The management system is a blend of people, technology and process. All the pieces must fit together and work efficiently. Probably the most important design element is the visible accountability of everyone involved, which allows leadership to constantly review progress and ask questions about global opportunities and their closure. Let’s take a deeper look at each of the HUAA steps.
Heard. First, opportunities must be heard. That means key staff members (idea generators) must be on the lookout for opportunities at all times in all places. They must be active attendees at events that might produce an opportunity. For instance, a key mechanical engineer might be charged with going to meetings of the American Society of Mechanical Engineers and even participating in groups developing industry guidance. A process safety management (PSM) specialist might attend meetings of AIChE’s Center for Chemical Process Safety and the Mary K. O’Connor Process Safety Center International Symposium and even volunteer to chair a working group. This PSM person also must keep up-to-date on, e. g., safety incidents occurring in the industry as well as changes to PSM and risk-management-plan rules, suggested or on the horizon.
After identifying a potential opportunity, the idea generator enters it into the HUAA management system. This involves explaining what the opportunity is and why it’s important to the organization (upside and downside). The person should be gathering opportunities and entering them all the time.
Understood. Once an idea is captured, the HUAA process must initiate a quality review by the right person at the right time. Inaction should generate escalation so ideas don’t await review for too long.
The reviewer acts as gatekeeper, evaluating the idea for applicability (understanding), and either rejecting or accepting it into the system. The person also provides a value and priority for any accepted idea. The next step is the acknowledgment of the idea.
Acknowledged. The gatekeeper communicates the decision to the initiator and documents it in the system. If the idea is rejected, recording closure comments and sending these to the initiator closes the communication loop — the initiator has spent time and energy entering the idea in the first place and believes it has merit, and so deserves such feedback. Documenting the reason for rejection is a great way of monitoring involvement and the quality of the process.
The gatekeeper then selects a leader, like a plant manager, to be responsible for the accepted idea. Assigning a senior manager is an essential part of this process. The individual must be someone with the resources, both human and monetary, and influence to address the opportunity. More importantly, the person must be accountable to see that these important opportunities are handled appropriately.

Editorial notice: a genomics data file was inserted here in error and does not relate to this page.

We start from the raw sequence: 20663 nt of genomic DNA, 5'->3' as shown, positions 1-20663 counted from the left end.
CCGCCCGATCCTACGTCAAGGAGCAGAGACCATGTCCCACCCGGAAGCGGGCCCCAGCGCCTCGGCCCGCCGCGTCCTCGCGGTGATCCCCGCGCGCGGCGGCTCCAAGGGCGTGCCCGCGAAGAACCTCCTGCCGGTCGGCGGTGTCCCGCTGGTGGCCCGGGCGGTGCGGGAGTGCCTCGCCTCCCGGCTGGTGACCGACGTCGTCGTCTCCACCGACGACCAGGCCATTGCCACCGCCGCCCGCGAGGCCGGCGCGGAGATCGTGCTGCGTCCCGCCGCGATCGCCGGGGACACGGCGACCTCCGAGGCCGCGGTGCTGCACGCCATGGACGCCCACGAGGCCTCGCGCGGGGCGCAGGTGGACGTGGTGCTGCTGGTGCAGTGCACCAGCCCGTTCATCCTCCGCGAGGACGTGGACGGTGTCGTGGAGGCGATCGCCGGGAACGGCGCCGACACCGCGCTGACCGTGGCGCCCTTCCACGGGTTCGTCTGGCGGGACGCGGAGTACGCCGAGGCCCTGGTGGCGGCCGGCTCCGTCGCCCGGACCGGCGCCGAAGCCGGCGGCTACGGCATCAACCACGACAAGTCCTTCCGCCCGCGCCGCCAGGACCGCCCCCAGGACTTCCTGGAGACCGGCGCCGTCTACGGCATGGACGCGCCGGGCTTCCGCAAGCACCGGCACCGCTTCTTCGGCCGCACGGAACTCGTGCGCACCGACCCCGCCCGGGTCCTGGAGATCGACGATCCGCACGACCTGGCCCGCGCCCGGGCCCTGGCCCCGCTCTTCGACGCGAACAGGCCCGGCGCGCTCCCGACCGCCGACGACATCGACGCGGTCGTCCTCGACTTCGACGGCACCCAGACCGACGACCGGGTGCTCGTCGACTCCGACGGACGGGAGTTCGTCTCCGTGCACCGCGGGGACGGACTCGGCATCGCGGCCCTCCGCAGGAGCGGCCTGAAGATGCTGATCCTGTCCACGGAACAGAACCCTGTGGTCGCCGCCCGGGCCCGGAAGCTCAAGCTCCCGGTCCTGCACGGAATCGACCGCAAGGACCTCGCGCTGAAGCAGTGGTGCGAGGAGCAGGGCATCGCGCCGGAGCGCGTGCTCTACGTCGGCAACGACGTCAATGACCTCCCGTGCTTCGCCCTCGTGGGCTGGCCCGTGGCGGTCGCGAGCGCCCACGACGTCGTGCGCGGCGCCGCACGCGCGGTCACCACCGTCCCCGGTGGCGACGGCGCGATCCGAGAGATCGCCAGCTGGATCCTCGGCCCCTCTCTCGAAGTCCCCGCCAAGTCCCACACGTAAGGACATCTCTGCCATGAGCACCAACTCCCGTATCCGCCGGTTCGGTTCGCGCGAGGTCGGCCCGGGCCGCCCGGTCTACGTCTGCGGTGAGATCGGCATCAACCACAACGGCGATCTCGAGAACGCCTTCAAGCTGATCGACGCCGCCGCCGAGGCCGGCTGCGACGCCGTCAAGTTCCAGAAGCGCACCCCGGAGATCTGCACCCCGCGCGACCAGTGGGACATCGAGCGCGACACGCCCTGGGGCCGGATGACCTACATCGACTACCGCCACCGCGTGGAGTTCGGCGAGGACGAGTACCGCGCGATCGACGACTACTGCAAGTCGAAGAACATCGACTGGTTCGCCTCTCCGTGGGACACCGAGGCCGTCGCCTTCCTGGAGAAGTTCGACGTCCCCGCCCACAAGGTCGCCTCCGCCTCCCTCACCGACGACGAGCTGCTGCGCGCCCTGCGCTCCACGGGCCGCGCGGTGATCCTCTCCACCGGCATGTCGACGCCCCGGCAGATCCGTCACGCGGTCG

The gatekeeper also must ensure the idea is assigned a priority (importance) that takes into account severity, frequency, etc. Setting that priority simply may involve checking a box for big, medium or small, or may leverage the corporate risk-ranking matrix with severity and frequency. Severity must consider safety, environment, reputation, assets, etc., to properly compare one opportunity to another. Ideally, both current and future risk should be identified for each opportunity.
Up to this point, there’s been motion but no action. Knowledge or wisdom without action is wasted.
Actioned. This step is where we reap the rewards of the HUAA process. Creating an action plan to address the opportunity, assigning actions and tracking those actions to ensure everything is achieved on time and to quality allow realizing the opportunity quickly, effectively and efficiently. The responsible person can develop an action plan on how to address the assigned idea in as much detail desired, and can make as many subordinates as needed responsible for specific actions. The person must set firm deadlines for all actions to underscore that things must get done. Monitoring progress becomes easy, as does confirming the value is realized. Continual monitoring ensures the opportunity remains satisfied. (Maybe we should add another “A” for auditing to the HUAA process — that would make it HUAAA!)
The audit step covers two angles — ensuring changes continue to be embedded into the operation of a facility; and understanding who is making recommendations for opportunities, their quality, and acceptance and rejection rate. This allows a holistic view not only of the volume but also of the quality of opportunities and reviews. It can assist in identifying any weaknesses in your HUAA process. For instance:
• Are opportunities being documented effectively to allow the reviewer to understand?
• Are the reviewers rejecting opportunities because of a weakness in their knowledge of a specific area?
• Are there people who you would have expected to enter opportunities who never have?
• Are there people who consistently miss their deadlines for actions?
All these finding can help make your HUAA process even more effective.
A good HUAA process relies on people. People identify, review and implement the opportunities. You must choose the right listeners and properly motivate them. If they are too busy, not interested, not experienced enough, too experienced or lack an innovative spirit, the process will flounder. People without adequate experience, education or curiosity won’t spot global learnings, concerns and opportunities. Those with the right credentials must be vigilant and feed the HUAA process as if the organization’s future depends upon it. It may!